During the past weekend I spoke to the British Columbia Booksellers Association at their annual conference.  I was asked to speak to the group about social media, community building and engaging the digital world to get the word out.  An interesting proposition, for sure, but everything went really well.  The booksellers were really enthusiastic, asked a ton of questions and I think that everybody came away from the weekend feeling like they had learned a few things and made a few new friends.  I know that I did.

One of the ideas that I suggested to booksellers interested in learning more about blogging and other social networking opportunities is to start their digital journey by listening to and reading the people who are already really good at it.  I recommended Kassia Krozser of Booksquare and Julie Wilson of Toronto’s House of Anansi Press and Seen Reading as excellent resources for the beginner.

To my joy and delight Booksquare has published the perfect blog post to support my recommendations.  To quote…

“It is surely the rare soul in the publishing ecosystem who believes the business tomorrow will resemble the business of today. Change, being change, is messy stuff, best managed through experimentation. You can design the best process in the world, but until real people get their hands in the system, you don’t really know what will work and how. Change is iterative…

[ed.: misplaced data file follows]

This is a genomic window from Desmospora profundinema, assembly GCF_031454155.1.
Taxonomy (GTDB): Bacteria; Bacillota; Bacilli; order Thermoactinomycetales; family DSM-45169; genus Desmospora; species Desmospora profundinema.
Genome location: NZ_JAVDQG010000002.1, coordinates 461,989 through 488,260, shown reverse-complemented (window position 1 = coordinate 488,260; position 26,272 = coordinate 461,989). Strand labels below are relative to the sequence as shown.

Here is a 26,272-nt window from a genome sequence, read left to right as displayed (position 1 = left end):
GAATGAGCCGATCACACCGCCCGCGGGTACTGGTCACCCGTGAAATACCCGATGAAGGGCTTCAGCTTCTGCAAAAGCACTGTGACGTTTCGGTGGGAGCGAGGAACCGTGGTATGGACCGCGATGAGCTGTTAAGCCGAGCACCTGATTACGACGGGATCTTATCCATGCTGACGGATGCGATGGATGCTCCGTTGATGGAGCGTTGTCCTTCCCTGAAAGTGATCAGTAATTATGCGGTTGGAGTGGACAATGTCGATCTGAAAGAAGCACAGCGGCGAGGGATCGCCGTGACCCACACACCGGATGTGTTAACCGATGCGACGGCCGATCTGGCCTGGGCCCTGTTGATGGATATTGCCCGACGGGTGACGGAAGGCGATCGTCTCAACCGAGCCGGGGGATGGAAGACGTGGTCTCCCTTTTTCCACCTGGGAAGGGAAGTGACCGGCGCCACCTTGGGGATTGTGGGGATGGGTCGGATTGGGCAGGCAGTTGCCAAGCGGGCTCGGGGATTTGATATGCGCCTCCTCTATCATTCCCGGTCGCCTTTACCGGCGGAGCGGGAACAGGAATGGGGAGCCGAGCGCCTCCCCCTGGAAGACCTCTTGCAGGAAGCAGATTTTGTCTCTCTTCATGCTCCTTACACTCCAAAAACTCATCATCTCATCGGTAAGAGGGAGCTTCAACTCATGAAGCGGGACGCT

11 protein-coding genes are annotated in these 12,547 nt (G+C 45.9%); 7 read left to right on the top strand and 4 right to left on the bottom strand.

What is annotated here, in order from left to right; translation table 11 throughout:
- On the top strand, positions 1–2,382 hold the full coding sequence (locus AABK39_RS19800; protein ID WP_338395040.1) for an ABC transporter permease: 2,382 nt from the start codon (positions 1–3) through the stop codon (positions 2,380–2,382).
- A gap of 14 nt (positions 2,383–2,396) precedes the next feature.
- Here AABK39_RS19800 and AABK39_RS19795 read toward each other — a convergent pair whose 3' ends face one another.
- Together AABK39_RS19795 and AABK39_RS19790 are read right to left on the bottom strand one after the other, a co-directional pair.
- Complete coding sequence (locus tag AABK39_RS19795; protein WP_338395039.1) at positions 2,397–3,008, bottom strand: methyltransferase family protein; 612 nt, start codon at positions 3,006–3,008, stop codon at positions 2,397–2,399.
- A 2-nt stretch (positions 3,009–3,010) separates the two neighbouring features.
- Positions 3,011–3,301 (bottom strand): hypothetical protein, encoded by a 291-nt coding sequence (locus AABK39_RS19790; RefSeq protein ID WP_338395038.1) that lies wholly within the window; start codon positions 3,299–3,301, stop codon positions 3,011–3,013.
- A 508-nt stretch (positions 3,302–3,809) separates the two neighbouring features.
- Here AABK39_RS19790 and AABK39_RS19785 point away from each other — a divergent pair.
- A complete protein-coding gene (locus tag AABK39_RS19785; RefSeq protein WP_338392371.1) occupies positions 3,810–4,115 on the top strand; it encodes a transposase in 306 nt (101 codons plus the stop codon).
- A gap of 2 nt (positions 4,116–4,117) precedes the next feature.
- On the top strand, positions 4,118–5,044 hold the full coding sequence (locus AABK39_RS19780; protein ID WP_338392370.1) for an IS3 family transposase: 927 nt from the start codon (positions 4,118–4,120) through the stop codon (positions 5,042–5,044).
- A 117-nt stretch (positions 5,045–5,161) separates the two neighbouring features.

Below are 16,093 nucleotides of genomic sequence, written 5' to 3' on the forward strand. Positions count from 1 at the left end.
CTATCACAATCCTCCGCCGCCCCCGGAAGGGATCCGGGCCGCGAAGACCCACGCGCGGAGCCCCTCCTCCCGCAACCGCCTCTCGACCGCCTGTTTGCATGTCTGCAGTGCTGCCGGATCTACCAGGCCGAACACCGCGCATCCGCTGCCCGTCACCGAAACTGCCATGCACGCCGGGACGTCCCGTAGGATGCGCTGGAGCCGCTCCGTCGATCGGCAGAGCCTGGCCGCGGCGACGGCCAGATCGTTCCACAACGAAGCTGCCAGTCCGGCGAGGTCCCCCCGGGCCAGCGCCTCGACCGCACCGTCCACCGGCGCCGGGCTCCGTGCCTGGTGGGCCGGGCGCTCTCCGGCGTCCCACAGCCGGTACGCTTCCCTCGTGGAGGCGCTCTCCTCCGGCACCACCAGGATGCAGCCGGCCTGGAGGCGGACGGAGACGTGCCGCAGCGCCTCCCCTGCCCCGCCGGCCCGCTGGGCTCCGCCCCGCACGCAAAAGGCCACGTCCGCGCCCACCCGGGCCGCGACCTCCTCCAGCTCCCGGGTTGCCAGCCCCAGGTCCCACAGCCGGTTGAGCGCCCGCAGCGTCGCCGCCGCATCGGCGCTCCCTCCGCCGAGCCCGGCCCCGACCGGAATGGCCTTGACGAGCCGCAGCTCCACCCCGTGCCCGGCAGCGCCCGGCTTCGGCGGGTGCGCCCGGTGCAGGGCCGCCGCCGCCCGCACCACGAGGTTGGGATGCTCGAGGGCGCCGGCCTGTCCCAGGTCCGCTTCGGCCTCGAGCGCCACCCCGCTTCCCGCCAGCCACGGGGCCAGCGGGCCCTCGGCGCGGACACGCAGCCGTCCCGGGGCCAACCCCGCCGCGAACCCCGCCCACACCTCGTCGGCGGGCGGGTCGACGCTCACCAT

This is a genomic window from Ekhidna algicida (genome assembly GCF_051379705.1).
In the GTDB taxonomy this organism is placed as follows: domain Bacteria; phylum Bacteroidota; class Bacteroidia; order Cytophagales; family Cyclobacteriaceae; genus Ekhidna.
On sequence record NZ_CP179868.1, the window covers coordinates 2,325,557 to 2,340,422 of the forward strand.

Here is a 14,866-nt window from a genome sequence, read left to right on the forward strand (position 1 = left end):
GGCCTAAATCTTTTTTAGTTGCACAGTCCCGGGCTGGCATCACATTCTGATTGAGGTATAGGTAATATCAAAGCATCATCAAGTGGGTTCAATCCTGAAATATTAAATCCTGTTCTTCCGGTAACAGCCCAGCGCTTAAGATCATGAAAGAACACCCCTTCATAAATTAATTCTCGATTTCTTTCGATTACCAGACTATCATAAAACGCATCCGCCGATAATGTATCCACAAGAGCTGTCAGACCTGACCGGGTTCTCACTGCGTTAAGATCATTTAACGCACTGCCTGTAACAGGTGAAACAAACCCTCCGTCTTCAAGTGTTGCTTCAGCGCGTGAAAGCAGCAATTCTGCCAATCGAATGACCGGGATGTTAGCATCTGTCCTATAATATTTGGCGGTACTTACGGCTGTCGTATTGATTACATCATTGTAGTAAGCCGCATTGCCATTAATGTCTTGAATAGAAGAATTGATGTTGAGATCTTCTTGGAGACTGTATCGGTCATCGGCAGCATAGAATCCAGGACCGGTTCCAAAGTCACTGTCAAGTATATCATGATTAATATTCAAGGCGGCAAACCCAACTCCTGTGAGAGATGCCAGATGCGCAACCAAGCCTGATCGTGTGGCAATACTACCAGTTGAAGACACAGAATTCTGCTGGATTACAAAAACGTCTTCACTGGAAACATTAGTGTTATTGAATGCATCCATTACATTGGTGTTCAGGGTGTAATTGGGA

…The booksellers who remain standing — and there will be many! — will react to these losses by changing their retail mix to accommodate new customers while incorporating new sales channels, such as digital. In the physical sense, there is only so much shelf space, and booksellers will, necessarily, be more particular and more aggressive about fresh product. The sheer volume of annual releases, with new titles coming out weekly, leaves the bookseller little room for chancy purchases and backroom stock.

Inventory management will be elevated to an art form as booksellers try to balance the slower reactions of customers who rely upon word-of-mouth with those who chase the latest and greatest. Factor in the enduring popularity of catalog titles, and it’s not hard to see that booksellers will be leaner and meaner (oh, and leaner and meaner indicates that booksellers will be purchasing fewer units because, well, managing returns for credit or cash is not a cheap endeavor).”